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    Sep. 18, 2003
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    Quote Originally Posted by chisamba View Post
    why dont you walk into your field and purposefully walk in an ungainly manner and see what your horses do. I think they found the humans, who were supposed to act in a predictable manner, and did not, more disturbing than something completely strange. ( i would like to point out that my horse did not care about either, the walkathon, or the bicycles, but there were horses that were terrified)
    My horses would just laugh at me.

    I have no doubt that some horses were bothered by the situation. My horse lost his mind over a baby in a carriage at ring side. He also got bug-eyed at a person on crutches. But he got over it because I made him get over it.

    I am not a bold rider -- not by any stretch of the imagination. I get OFF if I think all hell is about to break loose.

    But there is a certain point at which you have to take ownership of your horse's reactions. If some riders are less willing to do that, then it's on them, not the show organizers, when their horses just cannot cope with something that, while not exactly the norm, isn't extreme.

    And as Ghazzu pointed out, these are same exhibitors who will look for any excuse if they have a bad test.
    __________________________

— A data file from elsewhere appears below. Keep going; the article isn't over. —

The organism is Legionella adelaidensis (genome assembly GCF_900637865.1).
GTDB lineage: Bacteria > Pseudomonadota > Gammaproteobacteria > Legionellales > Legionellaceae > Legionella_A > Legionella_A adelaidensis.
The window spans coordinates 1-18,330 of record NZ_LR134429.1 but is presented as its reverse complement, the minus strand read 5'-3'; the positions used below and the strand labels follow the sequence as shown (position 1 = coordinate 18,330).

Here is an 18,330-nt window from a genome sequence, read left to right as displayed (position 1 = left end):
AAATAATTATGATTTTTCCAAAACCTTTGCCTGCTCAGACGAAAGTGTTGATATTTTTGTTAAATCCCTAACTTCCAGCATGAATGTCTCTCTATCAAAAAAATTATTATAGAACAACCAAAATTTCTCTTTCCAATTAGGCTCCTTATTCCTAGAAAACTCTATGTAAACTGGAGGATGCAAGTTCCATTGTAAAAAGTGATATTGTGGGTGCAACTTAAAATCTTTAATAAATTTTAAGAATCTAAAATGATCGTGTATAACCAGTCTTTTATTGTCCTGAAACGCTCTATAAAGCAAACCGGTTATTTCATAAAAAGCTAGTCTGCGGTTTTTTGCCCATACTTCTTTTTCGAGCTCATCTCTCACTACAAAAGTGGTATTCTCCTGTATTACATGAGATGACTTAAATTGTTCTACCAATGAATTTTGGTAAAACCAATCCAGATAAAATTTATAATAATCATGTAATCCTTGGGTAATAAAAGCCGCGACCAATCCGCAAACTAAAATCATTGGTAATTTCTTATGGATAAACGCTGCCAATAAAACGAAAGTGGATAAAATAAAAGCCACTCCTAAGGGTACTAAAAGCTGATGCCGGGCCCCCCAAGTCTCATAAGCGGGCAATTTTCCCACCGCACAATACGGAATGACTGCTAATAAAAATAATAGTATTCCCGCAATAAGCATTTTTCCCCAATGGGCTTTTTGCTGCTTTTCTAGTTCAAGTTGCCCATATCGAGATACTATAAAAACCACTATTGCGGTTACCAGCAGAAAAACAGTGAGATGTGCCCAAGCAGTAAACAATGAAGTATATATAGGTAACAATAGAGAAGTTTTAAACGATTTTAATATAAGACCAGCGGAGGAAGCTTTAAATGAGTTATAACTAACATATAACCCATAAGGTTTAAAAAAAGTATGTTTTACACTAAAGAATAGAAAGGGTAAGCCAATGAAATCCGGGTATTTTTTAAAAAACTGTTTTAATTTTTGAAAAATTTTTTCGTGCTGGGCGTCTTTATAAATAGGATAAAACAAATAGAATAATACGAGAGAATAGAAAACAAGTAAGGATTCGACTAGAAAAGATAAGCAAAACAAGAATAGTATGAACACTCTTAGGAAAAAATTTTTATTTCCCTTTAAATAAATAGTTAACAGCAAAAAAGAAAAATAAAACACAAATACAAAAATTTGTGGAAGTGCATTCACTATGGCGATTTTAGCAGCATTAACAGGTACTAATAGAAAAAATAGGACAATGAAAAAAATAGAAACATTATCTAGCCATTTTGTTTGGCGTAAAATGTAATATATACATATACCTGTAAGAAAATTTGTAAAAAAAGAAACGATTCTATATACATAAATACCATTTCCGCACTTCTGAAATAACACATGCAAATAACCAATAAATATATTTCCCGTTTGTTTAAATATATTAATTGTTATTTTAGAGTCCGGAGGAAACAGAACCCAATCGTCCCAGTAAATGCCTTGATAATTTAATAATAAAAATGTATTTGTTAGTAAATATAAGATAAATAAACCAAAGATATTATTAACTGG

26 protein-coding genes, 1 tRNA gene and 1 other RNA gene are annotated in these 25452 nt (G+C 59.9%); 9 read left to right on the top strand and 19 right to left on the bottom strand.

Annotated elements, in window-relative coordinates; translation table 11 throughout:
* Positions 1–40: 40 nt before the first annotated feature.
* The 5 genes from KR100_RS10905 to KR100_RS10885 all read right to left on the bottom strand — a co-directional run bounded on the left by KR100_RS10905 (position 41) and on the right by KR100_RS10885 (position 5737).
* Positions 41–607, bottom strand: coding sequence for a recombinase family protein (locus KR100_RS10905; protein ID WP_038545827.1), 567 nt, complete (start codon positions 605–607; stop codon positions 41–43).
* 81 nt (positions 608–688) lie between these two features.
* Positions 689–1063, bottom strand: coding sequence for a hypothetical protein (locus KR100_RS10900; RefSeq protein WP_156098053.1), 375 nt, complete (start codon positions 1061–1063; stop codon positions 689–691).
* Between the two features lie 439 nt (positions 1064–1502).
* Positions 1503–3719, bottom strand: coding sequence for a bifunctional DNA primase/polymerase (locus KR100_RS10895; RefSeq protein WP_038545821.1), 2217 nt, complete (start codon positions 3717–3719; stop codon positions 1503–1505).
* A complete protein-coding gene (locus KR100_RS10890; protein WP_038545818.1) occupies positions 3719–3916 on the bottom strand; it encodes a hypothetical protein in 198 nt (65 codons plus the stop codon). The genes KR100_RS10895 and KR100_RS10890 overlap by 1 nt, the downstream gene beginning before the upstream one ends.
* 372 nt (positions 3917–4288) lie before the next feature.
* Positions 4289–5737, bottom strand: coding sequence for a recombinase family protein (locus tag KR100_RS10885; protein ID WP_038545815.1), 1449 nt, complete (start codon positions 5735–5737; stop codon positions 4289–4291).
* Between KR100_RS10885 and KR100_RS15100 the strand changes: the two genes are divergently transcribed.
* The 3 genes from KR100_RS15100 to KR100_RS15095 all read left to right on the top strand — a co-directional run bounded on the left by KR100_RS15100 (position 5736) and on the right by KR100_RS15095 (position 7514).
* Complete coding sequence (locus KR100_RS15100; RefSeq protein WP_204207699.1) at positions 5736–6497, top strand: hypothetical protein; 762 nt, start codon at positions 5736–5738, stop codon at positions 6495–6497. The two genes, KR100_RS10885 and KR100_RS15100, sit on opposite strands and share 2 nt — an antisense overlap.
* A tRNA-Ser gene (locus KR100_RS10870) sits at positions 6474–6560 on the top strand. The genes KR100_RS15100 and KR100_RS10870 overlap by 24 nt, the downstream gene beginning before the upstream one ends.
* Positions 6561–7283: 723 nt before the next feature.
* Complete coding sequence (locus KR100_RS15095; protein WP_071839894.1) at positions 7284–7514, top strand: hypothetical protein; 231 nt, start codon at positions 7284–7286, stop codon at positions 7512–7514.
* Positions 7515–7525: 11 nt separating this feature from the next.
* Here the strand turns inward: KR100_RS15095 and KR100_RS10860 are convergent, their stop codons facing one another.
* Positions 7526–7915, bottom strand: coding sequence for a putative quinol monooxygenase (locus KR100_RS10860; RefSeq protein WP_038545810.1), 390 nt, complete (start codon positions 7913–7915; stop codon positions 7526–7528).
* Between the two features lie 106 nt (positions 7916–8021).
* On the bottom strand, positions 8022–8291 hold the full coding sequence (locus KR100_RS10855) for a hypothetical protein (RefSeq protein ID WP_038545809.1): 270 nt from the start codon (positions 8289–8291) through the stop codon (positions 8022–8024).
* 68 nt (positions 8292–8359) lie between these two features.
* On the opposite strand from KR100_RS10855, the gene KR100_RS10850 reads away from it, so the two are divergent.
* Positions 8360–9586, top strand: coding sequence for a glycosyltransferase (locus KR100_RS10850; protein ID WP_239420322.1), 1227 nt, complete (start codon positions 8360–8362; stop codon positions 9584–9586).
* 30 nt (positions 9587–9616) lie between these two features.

"... if you think i'm MAD, today, of all days,
    the best day in ten years,
    you are SORELY MISTAKEN, MY LITTLE ANCHOVY."


    1 members found this post helpful.

  7. #27
    Join Date
    Jul. 5, 2006
    Posts
    429

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    I think that when you show there is "reasonable distraction" and "unreasonable distraction".

    Tractors, kids running, dogs, traffic, etc. falls into the "reasonable distraction" category that a horse needs to deal with.

    For me, gunfire is not something that I am interested in dealing with at a horse show. As a show organizer, I would think that falls into the "unreasonable distraction" category. You don't want to set people up to have a bad experience.



  8. #28
    Join Date
    Apr. 9, 2013
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    137

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    I work very hard to have my horses desensitized and working well, paying attention to the rider, for this reason.
    I have been to shows with cows next door, marching band practices, etc.. and not had a problem because I take the time to expose my horses to things.

    I think if we work to change the mentality of people then it wouldn't be a problem, but there are a lot of sheltered riders and horses, unfortunately. Personally, I like having horses I know wont spook or freak out over the little things. If you take the time to desensitize the horse in a controlled environment (way less scary for the people involved), then things like dogs, umbrellas and yes, shooting, that can happen at shows are not a big deal. Desensitization work also builds trust in the horse towards the rider/handler.

    Many people who have bad tests blame the organizers regardless of mounted shooting next doors.


    1 members found this post helpful.